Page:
The Country Doctor Builds an Ark

July 5th, 2010

First you have to measure the depth of the water in cubits.

So you know how big to make your ark.

And then you assemble a large vessel using a great amount of gopher wood.

This is Shem…


And Japeth.

(Japeth always was the thinker…)

And this is Caanan.

You know the one…

The grandson that grandpa Noah cursed when Caanan’s dad Ham saw Noah naked in his tent after an all night bender in the vineyard.

Because this demonstrates God’s mercy, justice, love and his divine and omnipotent insanity.

Finally the time came to see if the ark was seaworthy…

The sons of Noah gathered some inner-tubes.

They hoisted the ark out to the water…




Even deeper…

Yes… deeper.

The Country Doctor removed the inner-tubes.

For some reason he seems to think that this vessel is going to float on it’s own.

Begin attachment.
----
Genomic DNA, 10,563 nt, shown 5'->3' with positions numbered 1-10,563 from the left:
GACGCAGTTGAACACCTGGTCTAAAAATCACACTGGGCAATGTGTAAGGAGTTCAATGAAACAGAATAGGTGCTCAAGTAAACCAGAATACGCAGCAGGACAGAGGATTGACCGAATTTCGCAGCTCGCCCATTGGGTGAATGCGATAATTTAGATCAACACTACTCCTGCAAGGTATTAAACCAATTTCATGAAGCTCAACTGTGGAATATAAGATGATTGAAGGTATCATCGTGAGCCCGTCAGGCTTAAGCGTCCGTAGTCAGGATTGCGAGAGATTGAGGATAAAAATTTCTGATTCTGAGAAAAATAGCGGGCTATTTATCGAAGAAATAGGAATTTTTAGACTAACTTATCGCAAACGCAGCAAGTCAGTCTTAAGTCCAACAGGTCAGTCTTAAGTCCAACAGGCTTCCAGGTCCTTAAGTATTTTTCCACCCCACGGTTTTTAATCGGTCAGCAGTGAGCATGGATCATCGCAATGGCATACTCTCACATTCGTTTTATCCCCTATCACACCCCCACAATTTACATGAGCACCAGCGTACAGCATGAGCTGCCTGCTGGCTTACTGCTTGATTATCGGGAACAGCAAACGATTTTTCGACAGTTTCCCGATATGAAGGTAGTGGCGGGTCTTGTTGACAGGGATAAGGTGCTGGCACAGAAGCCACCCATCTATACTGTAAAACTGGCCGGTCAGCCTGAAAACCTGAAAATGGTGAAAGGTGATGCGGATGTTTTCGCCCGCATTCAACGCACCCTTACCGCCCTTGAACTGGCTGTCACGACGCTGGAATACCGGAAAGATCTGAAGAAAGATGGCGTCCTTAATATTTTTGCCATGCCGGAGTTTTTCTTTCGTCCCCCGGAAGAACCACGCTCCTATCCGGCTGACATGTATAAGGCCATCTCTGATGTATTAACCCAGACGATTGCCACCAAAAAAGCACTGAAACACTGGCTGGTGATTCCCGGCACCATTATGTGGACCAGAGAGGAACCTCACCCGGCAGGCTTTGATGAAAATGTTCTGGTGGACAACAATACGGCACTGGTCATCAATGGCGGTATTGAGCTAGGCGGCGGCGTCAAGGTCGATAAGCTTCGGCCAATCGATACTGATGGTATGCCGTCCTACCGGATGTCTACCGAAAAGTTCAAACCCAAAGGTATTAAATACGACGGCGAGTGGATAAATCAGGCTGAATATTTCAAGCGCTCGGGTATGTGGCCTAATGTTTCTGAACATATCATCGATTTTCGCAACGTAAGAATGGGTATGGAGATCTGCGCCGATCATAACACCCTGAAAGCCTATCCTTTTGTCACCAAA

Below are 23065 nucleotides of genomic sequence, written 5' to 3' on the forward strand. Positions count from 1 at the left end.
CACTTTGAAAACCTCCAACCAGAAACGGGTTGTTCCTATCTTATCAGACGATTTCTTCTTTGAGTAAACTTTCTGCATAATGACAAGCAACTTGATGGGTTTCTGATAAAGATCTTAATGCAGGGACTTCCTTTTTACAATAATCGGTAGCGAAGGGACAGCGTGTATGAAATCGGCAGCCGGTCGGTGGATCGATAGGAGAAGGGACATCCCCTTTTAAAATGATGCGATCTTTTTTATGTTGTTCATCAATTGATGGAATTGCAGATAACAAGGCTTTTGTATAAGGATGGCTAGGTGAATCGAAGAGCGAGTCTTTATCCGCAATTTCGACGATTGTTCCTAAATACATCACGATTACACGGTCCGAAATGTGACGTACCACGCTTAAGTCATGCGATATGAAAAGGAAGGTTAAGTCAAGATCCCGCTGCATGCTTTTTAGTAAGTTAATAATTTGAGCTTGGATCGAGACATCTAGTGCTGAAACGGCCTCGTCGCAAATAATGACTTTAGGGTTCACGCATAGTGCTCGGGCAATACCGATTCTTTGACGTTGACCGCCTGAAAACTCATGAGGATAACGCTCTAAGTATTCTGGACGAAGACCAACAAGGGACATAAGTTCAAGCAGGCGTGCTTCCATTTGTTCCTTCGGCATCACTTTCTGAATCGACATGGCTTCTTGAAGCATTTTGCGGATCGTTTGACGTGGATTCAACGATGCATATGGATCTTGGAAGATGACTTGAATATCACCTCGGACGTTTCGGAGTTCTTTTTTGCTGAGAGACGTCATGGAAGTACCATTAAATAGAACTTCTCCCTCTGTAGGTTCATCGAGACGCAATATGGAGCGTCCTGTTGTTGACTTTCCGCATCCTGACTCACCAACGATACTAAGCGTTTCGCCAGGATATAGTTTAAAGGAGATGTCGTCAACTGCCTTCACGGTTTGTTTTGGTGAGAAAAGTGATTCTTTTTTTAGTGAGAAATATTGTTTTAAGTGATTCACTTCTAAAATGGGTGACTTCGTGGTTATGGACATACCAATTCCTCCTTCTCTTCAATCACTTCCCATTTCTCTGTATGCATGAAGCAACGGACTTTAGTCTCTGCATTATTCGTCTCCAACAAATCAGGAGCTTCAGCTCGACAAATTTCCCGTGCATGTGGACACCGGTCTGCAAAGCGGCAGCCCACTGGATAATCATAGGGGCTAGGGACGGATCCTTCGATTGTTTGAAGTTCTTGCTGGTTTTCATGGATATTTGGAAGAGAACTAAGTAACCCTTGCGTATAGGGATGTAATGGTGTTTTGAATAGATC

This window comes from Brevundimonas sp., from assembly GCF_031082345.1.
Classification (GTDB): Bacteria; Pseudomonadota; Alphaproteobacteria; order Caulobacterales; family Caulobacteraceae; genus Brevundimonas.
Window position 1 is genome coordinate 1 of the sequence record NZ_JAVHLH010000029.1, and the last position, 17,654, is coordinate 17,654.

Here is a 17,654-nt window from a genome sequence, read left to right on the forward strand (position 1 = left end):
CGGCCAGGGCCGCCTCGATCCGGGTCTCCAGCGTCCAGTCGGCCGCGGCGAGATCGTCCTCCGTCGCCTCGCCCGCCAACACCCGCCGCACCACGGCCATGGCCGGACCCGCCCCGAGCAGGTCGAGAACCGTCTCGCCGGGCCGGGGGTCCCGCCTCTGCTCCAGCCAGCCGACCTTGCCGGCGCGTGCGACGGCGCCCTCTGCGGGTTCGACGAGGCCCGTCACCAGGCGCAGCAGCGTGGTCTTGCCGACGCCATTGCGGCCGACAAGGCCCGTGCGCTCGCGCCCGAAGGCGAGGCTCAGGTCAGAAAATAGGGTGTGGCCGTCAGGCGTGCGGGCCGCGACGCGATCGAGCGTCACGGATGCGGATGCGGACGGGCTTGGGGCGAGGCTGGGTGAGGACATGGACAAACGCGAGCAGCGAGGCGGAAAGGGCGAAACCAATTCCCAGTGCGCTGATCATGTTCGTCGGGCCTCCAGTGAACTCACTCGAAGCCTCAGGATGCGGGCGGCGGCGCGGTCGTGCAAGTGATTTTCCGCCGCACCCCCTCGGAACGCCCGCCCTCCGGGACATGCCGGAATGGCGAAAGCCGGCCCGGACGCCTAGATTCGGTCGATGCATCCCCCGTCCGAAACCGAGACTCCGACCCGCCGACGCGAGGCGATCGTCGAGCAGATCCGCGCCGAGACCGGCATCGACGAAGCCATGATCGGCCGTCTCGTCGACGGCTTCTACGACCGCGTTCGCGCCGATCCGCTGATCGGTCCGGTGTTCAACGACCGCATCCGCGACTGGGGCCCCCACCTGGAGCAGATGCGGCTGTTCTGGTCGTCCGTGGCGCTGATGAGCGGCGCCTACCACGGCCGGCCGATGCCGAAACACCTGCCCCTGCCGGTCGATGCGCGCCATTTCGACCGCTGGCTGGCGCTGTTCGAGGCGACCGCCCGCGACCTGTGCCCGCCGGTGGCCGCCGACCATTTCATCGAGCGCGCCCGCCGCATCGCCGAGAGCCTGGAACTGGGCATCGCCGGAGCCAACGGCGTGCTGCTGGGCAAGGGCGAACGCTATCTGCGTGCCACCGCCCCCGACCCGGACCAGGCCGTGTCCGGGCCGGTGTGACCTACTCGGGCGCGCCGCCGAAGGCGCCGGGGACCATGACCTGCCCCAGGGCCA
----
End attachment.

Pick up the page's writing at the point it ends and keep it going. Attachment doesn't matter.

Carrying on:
He really must be a man of astounding faith.

And then God shut the door.

So the Country Doctor decided to scrap the ark project and build a dock instead.

“If we are going to drown for our faithless iniquity, ” he said, “we might as well fry up a nice mess of fish caught from this here dock which we shall fashion with our own hands, in our own likeness, before we go.”

This is a weight.

One of the Country Doctor’s patients made this weight just for this ark project.

Which is now a dock project.

Because an ark is supposed to float, but a dock is not.

At least not this dock.  NO, no no… not THIS dock!

For some reason that I can’t really understand, the CD hates floating docks.  He hates them passionately.  He regards floating docks with the same disdain that I reserve for store bought salad dressing, Folgers coffee and Pioneer Woman.  Which explains why his dock looks like an ark… well… it looks more like an ark than a dock…because he designed it to stick into the bottom of the pond.  So that it won’t float.  There will be no floating with this dock.  None.  None at all.  Don’t even say the words ‘floating dock’ in front of him.  He will react like you just poured hot acid on his inner thigh. And yes… this dock seems to be missing the actual ‘dock part’ but that is only because… because… I have no idea why.  I guess he intended to build the ‘dock part’ later.